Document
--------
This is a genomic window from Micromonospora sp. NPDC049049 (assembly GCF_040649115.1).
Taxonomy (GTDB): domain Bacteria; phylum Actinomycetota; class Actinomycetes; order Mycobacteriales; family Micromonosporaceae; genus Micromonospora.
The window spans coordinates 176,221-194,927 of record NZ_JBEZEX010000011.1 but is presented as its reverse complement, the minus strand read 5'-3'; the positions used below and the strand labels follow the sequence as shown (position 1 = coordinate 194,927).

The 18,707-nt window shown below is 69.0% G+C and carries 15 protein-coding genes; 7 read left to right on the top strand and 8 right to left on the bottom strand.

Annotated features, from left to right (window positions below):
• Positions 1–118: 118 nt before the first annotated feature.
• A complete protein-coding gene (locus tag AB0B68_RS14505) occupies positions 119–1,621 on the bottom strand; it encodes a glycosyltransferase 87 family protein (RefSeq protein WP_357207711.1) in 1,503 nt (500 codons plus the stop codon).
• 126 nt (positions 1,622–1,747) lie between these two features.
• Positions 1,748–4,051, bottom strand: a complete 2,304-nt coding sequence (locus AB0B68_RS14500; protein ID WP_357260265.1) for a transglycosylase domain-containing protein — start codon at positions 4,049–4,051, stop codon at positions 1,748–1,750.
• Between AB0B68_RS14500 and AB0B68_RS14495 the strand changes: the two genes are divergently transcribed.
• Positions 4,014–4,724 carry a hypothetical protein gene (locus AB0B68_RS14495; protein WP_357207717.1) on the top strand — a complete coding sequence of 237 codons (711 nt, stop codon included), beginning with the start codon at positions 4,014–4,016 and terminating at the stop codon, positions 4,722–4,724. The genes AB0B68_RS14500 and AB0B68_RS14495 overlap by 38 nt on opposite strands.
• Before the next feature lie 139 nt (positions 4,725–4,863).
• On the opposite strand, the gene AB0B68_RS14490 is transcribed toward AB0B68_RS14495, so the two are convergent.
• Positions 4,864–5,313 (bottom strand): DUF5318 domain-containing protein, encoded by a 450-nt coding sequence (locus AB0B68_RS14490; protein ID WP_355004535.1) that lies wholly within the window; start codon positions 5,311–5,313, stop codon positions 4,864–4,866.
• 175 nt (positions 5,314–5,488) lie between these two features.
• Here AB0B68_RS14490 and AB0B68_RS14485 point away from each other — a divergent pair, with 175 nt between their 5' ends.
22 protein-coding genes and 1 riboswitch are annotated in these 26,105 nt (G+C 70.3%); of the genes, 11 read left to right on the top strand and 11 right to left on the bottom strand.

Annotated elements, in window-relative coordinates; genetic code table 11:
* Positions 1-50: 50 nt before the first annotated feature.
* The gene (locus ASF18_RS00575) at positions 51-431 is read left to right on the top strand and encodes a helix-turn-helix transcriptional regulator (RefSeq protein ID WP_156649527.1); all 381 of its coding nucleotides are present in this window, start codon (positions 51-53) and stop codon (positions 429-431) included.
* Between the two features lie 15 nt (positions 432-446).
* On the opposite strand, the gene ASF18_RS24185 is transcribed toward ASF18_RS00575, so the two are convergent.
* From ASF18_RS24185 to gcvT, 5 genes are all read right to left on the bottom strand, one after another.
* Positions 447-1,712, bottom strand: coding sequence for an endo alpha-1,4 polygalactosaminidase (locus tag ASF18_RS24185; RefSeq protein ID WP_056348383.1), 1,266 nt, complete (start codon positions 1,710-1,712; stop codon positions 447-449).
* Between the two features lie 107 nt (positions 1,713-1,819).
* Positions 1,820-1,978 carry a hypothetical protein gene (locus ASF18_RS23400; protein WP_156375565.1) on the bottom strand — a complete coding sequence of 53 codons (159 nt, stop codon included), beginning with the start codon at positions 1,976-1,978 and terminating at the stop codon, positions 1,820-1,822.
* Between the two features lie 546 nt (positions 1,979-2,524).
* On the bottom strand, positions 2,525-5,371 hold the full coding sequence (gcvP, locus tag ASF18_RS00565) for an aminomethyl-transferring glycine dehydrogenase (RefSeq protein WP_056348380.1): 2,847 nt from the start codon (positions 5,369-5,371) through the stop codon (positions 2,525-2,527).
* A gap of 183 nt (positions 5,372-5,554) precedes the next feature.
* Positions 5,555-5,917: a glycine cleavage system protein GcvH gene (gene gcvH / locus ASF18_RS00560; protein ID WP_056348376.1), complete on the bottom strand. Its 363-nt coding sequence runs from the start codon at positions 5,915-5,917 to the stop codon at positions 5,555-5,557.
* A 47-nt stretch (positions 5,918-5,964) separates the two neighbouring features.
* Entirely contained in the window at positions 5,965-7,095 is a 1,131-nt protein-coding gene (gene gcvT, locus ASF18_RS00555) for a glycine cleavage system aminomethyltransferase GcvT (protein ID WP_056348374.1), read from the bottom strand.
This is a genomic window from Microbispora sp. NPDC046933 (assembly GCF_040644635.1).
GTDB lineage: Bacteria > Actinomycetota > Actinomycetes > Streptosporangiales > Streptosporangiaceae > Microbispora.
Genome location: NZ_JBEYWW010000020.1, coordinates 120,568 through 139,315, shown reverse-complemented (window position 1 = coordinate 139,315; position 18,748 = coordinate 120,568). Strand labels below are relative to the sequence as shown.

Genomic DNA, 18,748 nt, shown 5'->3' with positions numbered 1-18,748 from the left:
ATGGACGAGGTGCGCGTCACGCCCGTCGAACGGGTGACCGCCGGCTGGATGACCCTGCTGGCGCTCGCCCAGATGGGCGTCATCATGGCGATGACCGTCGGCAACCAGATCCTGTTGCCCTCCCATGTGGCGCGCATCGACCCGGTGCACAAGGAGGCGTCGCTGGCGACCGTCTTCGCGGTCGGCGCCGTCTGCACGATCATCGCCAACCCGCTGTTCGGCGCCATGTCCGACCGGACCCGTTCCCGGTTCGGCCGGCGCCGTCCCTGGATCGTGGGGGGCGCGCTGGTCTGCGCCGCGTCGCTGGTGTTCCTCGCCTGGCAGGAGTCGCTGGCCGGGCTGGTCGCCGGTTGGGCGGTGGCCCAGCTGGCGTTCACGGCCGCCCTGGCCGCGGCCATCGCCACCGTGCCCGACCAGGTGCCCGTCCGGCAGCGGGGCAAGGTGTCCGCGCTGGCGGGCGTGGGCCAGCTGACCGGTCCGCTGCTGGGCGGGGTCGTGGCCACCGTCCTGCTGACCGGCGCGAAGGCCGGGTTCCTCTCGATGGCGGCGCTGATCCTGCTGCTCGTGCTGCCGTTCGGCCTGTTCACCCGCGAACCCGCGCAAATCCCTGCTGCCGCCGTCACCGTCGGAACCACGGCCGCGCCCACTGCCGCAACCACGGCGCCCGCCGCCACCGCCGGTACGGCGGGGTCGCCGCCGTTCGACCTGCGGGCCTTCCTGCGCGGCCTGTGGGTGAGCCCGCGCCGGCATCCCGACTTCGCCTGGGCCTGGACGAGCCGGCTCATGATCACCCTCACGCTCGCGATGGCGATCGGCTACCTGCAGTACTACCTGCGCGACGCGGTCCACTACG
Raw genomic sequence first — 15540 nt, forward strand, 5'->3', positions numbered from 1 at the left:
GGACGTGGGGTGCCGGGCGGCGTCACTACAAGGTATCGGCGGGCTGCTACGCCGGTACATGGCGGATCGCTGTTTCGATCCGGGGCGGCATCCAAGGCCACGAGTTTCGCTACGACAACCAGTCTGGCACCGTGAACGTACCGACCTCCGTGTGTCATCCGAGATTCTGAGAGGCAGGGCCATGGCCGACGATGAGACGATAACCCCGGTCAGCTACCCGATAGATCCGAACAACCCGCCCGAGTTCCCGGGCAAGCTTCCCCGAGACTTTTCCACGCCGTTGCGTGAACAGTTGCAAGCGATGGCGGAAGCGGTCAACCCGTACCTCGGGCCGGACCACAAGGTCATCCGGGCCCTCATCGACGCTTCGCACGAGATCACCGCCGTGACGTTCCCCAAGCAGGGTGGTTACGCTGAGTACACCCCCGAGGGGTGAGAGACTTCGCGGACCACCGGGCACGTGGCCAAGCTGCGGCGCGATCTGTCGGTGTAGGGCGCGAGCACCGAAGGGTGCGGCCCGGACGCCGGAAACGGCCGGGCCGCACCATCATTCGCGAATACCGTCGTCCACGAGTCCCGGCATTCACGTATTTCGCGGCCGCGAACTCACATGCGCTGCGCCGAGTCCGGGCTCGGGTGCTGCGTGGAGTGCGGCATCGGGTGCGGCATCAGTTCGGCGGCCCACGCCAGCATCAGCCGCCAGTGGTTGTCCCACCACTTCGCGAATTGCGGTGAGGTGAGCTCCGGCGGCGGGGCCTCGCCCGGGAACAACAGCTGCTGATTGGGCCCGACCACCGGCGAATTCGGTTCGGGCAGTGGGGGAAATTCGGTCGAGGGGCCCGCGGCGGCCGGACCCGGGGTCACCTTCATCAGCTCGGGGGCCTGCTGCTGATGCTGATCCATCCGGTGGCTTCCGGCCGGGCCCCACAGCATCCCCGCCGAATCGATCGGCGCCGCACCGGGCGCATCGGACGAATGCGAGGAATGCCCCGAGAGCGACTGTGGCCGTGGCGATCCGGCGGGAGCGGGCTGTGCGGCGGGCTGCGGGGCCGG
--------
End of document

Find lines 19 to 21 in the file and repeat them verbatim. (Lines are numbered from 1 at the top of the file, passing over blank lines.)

* Positions 1-50: 50 nt before the first annotated feature.
* The gene (locus ASF18_RS00575) at positions 51-431 is read left to right on the top strand and encodes a helix-turn-helix transcriptional regulator (RefSeq protein ID WP_156649527.1); all 381 of its coding nucleotides are present in this window, start codon (positions 51-53) and stop codon (positions 429-431) included.
* Between the two features lie 15 nt (positions 432-446).